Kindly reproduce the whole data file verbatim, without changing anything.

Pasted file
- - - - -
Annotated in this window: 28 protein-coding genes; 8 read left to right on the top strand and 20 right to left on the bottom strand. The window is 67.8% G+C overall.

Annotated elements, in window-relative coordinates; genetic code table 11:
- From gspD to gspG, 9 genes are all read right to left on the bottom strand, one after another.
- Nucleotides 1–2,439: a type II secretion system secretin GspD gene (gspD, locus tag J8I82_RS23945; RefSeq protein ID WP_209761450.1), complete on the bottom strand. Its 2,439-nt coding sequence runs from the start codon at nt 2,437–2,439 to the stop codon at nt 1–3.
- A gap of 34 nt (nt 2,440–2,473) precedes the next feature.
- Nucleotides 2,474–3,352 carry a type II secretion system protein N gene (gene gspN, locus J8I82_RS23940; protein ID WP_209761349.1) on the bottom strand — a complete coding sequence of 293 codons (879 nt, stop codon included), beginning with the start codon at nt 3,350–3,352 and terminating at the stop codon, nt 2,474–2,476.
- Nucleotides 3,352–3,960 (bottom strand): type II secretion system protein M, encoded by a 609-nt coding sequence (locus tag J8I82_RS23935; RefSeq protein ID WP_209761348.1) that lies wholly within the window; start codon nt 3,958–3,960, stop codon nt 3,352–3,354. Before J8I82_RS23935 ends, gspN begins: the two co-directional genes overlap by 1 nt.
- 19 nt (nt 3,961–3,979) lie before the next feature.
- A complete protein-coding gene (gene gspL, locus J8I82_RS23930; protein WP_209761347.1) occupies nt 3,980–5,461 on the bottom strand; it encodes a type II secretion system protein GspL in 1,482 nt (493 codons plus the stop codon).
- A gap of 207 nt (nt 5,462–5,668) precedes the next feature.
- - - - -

Annotated in this window: 28 protein-coding genes; 8 read left to right on the top strand and 20 right to left on the bottom strand. The window is 67.8% G+C overall.

Annotated elements, in window-relative coordinates; genetic code table 11:
- From gspD to gspG, 9 genes are all read right to left on the bottom strand, one after another.
- Nucleotides 1–2,439: a type II secretion system secretin GspD gene (gspD, locus tag J8I82_RS23945; RefSeq protein ID WP_209761450.1), complete on the bottom strand. Its 2,439-nt coding sequence runs from the start codon at nt 2,437–2,439 to the stop codon at nt 1–3.
- A gap of 34 nt (nt 2,440–2,473) precedes the next feature.
- Nucleotides 2,474–3,352 carry a type II secretion system protein N gene (gene gspN, locus J8I82_RS23940; protein ID WP_209761349.1) on the bottom strand — a complete coding sequence of 293 codons (879 nt, stop codon included), beginning with the start codon at nt 3,350–3,352 and terminating at the stop codon, nt 2,474–2,476.
- Nucleotides 3,352–3,960 (bottom strand): type II secretion system protein M, encoded by a 609-nt coding sequence (locus tag J8I82_RS23935; RefSeq protein ID WP_209761348.1) that lies wholly within the window; start codon nt 3,958–3,960, stop codon nt 3,352–3,354. Before J8I82_RS23935 ends, gspN begins: the two co-directional genes overlap by 1 nt.
- 19 nt (nt 3,961–3,979) lie before the next feature.
- A complete protein-coding gene (gene gspL, locus J8I82_RS23930; protein WP_209761347.1) occupies nt 3,980–5,461 on the bottom strand; it encodes a type II secretion system protein GspL in 1,482 nt (493 codons plus the stop codon).
- A gap of 207 nt (nt 5,462–5,668) precedes the next feature.